543. Salvage Therapy in Cancer Patients With Hepatitis C Infection Failing Direct-Acting Antivirals – A Prospective Study
Session: Poster Abstract Session: Hepatitis B and C in Varied Settings
Thursday, October 5, 2017
Room: Poster Hall CD
Posters
  • Salvage Therapy in Cancer Patients With HCV Infection Failing DAAs - A Prospective Study-Final.pdf (647.2 kB)
  • Background: Direct-acting antivirals (DAAs) are commonly used in Hepatitis C (HCV)-infected cancer patients. While treatment failure in these patients is rare, little information exists regarding antiviral salvage therapy. We evaluated the treatment outcomes of this patient population.

    Methods: Cancer patients who received initial DAAs (01/2014-06/2016) were analyzed for viral relapse, defined as reappearance of HCV RNA in serum after discontinuation of DAAs. We evaluated safety and efficacy of salvage. RAS (resistance-associated substitutions) to NS5A/B and NS3 were identified using commercially available assays (population sequencing).

    Results: Of 160 patients enrolled in a prospective observational study, 15 (15/160; 9%) experienced treatment failure. Of these, 7 received salvage therapy (7/15; 47%) (Table). The majority of patients were men (86%), cirrhotics (57%), and had solid tumors (71%). Ultimately 3/7 (43%) patients achieved sustained virologic response (SVR). Of the 4 patients who failed 1st salvage treatment, 3 (75%) had RASs prior to such therapy, 3 (75%) had HCC, and 1 (25%) underwent 2ndsalvage. None of the patients experienced grade 3/4 adverse events.

    Conclusion: HCV relapse after DAAs is rare in cancer patients, but the efficacy of salvage is suboptimal. More effective rescue therapies are needed.

    Table. Patient characteristics, DAA regimens, and Outcomes

    Gender

    Age

    Genotype

    Cirrhosis

    Malignancy

    IFN experienced

    DAA

    regimen failed

    Duration (weeks)

     NS3 RAS at failure

     NS5A/B RAS at failure

    1st salvage DAA

    Duration

    (weeks)

    Adverse Events

    Grade

    3 or 4

    Virologic

    outcome

    M

    56

    1a

    Yes

    Colon

    Yes

    SOF/IFN/RBV

    12

    No

    No

    SOF/LDV

    24

    No

    SVR24

    M

    87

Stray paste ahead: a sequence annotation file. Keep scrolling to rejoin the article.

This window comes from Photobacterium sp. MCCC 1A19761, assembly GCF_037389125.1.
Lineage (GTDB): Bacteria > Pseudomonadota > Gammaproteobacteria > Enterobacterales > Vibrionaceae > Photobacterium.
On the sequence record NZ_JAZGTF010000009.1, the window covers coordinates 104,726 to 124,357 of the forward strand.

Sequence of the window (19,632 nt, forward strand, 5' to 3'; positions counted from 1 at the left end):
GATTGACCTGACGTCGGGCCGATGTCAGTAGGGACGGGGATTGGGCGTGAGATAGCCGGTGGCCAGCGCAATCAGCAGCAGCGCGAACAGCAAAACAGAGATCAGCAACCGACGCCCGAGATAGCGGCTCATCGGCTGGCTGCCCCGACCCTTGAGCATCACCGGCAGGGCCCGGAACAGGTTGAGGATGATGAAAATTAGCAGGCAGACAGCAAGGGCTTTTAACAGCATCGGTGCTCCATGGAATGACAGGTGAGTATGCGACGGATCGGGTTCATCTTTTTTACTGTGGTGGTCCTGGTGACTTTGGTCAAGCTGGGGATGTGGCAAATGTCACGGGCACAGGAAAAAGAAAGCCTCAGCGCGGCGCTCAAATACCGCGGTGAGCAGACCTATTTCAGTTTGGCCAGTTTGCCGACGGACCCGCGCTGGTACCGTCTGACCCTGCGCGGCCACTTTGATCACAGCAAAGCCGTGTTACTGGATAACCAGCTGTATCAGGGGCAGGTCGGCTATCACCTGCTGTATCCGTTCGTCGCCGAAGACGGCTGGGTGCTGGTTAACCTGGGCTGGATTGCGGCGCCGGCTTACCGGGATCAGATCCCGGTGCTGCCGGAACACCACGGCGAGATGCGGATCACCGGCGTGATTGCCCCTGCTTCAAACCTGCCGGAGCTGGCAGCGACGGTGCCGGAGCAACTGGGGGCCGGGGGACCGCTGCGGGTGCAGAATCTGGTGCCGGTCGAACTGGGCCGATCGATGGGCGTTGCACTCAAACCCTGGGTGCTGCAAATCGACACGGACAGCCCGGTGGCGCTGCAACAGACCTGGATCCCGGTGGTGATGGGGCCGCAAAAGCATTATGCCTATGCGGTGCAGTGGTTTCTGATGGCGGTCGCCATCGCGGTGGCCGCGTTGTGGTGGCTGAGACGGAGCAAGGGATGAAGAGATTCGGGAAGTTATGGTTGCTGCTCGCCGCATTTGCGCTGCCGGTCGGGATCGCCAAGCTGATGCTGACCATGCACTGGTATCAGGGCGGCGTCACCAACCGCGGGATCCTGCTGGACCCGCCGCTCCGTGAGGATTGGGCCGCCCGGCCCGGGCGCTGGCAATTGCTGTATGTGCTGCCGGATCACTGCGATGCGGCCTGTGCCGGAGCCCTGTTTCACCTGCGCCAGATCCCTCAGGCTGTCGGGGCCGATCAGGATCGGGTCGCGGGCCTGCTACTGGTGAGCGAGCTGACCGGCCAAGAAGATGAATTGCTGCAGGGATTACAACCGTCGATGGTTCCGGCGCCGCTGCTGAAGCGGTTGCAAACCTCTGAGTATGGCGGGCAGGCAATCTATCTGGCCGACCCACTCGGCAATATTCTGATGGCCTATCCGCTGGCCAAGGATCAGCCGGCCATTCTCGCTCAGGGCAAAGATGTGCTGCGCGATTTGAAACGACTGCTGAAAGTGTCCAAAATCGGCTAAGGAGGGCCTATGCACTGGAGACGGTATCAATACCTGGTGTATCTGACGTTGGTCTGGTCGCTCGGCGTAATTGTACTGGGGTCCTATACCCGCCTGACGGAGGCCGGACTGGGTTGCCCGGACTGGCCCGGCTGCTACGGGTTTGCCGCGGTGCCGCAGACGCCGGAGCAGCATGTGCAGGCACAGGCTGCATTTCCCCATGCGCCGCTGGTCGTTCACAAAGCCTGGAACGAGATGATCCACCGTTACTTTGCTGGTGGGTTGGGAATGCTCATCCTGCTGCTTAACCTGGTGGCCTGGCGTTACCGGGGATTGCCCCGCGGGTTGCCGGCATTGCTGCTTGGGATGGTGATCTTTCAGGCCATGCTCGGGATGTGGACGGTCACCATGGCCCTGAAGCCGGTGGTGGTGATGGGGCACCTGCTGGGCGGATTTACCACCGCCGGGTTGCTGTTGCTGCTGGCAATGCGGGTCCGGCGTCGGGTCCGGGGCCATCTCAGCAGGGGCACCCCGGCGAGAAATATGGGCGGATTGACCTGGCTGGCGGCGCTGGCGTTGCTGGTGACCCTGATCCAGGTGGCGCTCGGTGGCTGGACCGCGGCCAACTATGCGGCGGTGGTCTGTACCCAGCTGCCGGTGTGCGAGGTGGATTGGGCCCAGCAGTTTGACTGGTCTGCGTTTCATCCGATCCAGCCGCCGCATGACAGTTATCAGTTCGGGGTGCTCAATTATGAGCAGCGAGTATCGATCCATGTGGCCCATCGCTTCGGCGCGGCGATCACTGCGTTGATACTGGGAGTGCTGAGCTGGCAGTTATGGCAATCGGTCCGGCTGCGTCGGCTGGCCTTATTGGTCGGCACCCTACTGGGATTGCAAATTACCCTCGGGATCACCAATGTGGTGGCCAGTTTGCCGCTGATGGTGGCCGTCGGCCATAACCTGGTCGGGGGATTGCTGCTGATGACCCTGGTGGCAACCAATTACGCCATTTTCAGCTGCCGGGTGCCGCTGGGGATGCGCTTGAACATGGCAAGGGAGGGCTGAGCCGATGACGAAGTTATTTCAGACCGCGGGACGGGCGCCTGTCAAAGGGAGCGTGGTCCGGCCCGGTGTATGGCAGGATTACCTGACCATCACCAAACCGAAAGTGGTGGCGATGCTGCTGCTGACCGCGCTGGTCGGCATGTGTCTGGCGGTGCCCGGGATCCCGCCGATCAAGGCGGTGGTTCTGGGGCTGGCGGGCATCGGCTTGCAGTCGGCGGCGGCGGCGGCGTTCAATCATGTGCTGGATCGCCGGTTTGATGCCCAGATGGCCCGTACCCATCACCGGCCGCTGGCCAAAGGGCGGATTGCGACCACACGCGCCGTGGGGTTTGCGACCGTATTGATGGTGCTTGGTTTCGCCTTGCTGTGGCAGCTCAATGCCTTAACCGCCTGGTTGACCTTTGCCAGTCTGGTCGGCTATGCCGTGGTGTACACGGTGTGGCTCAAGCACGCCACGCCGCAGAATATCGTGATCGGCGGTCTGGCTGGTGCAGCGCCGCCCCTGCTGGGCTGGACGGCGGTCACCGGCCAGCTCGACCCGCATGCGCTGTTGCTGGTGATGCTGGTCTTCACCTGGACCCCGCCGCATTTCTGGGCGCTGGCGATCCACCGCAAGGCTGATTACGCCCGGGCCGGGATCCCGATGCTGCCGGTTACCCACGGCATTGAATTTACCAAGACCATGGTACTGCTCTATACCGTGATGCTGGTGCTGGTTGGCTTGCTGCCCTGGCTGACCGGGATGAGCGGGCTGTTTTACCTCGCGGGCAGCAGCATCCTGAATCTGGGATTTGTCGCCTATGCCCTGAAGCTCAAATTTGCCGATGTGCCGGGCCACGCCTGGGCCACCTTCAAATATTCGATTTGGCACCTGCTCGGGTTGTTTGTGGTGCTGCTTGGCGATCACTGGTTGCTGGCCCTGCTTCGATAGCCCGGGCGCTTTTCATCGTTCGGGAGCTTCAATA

1b

    Yes

    HCC

    No

    SOF/SIM

    12

    No

    No

    SOF/LDV/RBV

    24

    No

    Relapse

    M

    65

    1a

    Yes

    DLBCL, HCC

    No

    SOF/LDV

    12

    No

    Q30R

    SOF/SIM/RBV

    24

    No

    Relapse

    F

    56

    3a

    No

    DLBCL

    Yes

    SOF/RBV

    24

    No

    No

    SOF/DCV/RBV

    24

    No

    SVR24

    M

    58

    1a

    No

    HCC

    No

    SOF/LDV

    12

    No

    Q30Q/H, Y93H

    SOF/SIM/RBV

    24

    No

    SVR24

    M

    63

    1a

    Yes

    HCC

    Yes

    SOF/LDV

    24

    No

    Q30R

    SOF/VEL/RBV

    24

    No

    Relapse

    M

    66

    1a

    No

    SCC

    No

    SOF/LD

    12

    Q80K, D168E

    M38A, Q30H

    ELB/GZV/RBV

    24

    No

    Relapse

    DCV, daclatasvir; DLBCL, diffuse large B-cell lymphoma; ELB, elbasvir; GZV, grazoprevir; HCC; hepatocellular carcinoma; LDV, ledipasvir; RBV, ribavirin; SCC, squamous cell carcinoma; SIM, simeprevir; SOF, sofosbuvir; SVR24, SVR at 24 weeks

    Haley Pritchard, MD, Department of Medicine Division of Infectious Disease, Baylor College of Medicine, Houston, TX, Deeksha Jandhyala, M.D., Division of Infectious Diseases, University of Texas Health Science Center at Houston, Houston, TX, Minas Platon Economides, MD, Infectious Diseases, The University of Texas MD Anderson Cancer Center, Houston, TX, Jeff Hosry, M.D., Infectious Diseases, The University of Texas Health Science at Houston, Houston, TX and Harrys Torres, M.D., Infectious Diseases, Infection Control, and Employee Health, The University of Texas MD Anderson Cancer Center, Houston, TX

    Disclosures:

    H. Pritchard, None

    D. Jandhyala, None

    M. P. Economides, None

    J. Hosry, None

    H. Torres, None

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